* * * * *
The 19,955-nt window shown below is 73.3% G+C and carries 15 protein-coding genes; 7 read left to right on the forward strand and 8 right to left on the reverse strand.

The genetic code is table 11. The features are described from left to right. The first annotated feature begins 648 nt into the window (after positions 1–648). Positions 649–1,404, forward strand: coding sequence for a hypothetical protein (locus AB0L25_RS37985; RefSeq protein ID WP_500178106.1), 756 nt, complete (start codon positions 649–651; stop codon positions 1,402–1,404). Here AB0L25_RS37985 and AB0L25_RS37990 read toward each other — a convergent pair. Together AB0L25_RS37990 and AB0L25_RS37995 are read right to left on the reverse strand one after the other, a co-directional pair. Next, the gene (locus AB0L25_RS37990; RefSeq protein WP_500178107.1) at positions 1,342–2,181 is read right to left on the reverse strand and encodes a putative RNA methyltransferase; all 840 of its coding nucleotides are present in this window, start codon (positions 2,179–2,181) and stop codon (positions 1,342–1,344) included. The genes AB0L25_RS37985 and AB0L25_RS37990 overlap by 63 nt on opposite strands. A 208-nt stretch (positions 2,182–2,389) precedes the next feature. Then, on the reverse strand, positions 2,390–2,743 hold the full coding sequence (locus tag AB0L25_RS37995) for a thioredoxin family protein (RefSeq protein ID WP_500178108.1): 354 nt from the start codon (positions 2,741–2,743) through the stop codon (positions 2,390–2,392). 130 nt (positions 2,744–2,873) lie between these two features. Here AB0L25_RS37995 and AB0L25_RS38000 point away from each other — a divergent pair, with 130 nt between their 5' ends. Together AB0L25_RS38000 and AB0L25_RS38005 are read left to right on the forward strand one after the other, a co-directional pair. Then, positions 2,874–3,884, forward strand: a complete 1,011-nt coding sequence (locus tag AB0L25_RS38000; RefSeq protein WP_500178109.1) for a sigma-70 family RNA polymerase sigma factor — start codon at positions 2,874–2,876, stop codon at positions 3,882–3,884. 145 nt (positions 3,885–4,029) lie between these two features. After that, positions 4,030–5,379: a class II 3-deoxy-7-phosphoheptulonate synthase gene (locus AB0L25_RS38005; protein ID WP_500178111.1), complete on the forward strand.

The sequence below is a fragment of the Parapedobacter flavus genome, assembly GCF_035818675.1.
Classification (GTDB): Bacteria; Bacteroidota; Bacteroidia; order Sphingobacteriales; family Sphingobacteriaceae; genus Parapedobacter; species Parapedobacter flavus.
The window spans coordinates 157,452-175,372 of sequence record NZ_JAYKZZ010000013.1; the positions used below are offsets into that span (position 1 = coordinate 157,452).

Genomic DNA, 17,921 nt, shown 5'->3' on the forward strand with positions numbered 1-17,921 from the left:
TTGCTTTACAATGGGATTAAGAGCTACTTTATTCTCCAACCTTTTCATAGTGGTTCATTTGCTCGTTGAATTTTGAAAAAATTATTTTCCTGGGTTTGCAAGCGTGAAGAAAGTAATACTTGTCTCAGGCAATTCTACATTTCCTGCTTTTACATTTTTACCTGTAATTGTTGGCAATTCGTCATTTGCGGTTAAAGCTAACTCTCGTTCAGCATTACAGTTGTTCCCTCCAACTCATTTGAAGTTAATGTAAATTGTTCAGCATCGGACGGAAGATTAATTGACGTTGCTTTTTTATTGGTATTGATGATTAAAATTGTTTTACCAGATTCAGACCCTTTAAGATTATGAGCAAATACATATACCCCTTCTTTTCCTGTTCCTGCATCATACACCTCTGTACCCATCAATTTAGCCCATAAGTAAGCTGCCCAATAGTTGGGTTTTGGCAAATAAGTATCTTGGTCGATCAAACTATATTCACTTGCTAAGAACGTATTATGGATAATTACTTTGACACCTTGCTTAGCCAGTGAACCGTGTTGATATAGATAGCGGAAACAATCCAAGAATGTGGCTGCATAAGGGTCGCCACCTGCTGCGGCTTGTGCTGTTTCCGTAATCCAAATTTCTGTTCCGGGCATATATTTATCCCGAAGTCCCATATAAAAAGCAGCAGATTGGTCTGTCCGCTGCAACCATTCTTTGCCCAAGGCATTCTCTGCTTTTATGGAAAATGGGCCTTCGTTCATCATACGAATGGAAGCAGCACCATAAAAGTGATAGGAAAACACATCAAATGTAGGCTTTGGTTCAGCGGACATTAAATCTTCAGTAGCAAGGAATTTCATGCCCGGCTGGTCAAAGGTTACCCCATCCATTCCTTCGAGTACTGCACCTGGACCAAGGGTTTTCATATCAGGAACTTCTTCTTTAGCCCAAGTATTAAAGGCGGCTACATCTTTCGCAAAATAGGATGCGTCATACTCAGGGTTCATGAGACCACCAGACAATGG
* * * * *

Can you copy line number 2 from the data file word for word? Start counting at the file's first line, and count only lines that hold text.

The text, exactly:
The genetic code is table 11. The features are described from left to right. The first annotated feature begins 648 nt into the window (after positions 1–648). Positions 649–1,404, forward strand: coding sequence for a hypothetical protein (locus AB0L25_RS37985; RefSeq protein ID WP_500178106.1), 756 nt, complete (start codon positions 649–651; stop codon positions 1,402–1,404). Here AB0L25_RS37985 and AB0L25_RS37990 read toward each other — a convergent pair. Together AB0L25_RS37990 and AB0L25_RS37995 are read right to left on the reverse strand one after the other, a co-directional pair. Next, the gene (locus AB0L25_RS37990; RefSeq protein WP_500178107.1) at positions 1,342–2,181 is read right to left on the reverse strand and encodes a putative RNA methyltransferase; all 840 of its coding nucleotides are present in this window, start codon (positions 2,179–2,181) and stop codon (positions 1,342–1,344) included. The genes AB0L25_RS37985 and AB0L25_RS37990 overlap by 63 nt on opposite strands. A 208-nt stretch (positions 2,182–2,389) precedes the next feature. Then, on the reverse strand, positions 2,390–2,743 hold the full coding sequence (locus tag AB0L25_RS37995) for a thioredoxin family protein (RefSeq protein ID WP_500178108.1): 354 nt from the start codon (positions 2,741–2,743) through the stop codon (positions 2,390–2,392). 130 nt (positions 2,744–2,873) lie between these two features. Here AB0L25_RS37995 and AB0L25_RS38000 point away from each other — a divergent pair, with 130 nt between their 5' ends. Together AB0L25_RS38000 and AB0L25_RS38005 are read left to right on the forward strand one after the other, a co-directional pair. Then, positions 2,874–3,884, forward strand: a complete 1,011-nt coding sequence (locus tag AB0L25_RS38000; RefSeq protein WP_500178109.1) for a sigma-70 family RNA polymerase sigma factor — start codon at positions 2,874–2,876, stop codon at positions 3,882–3,884. 145 nt (positions 3,885–4,029) lie between these two features. After that, positions 4,030–5,379: a class II 3-deoxy-7-phosphoheptulonate synthase gene (locus AB0L25_RS38005; protein ID WP_500178111.1), complete on the forward strand.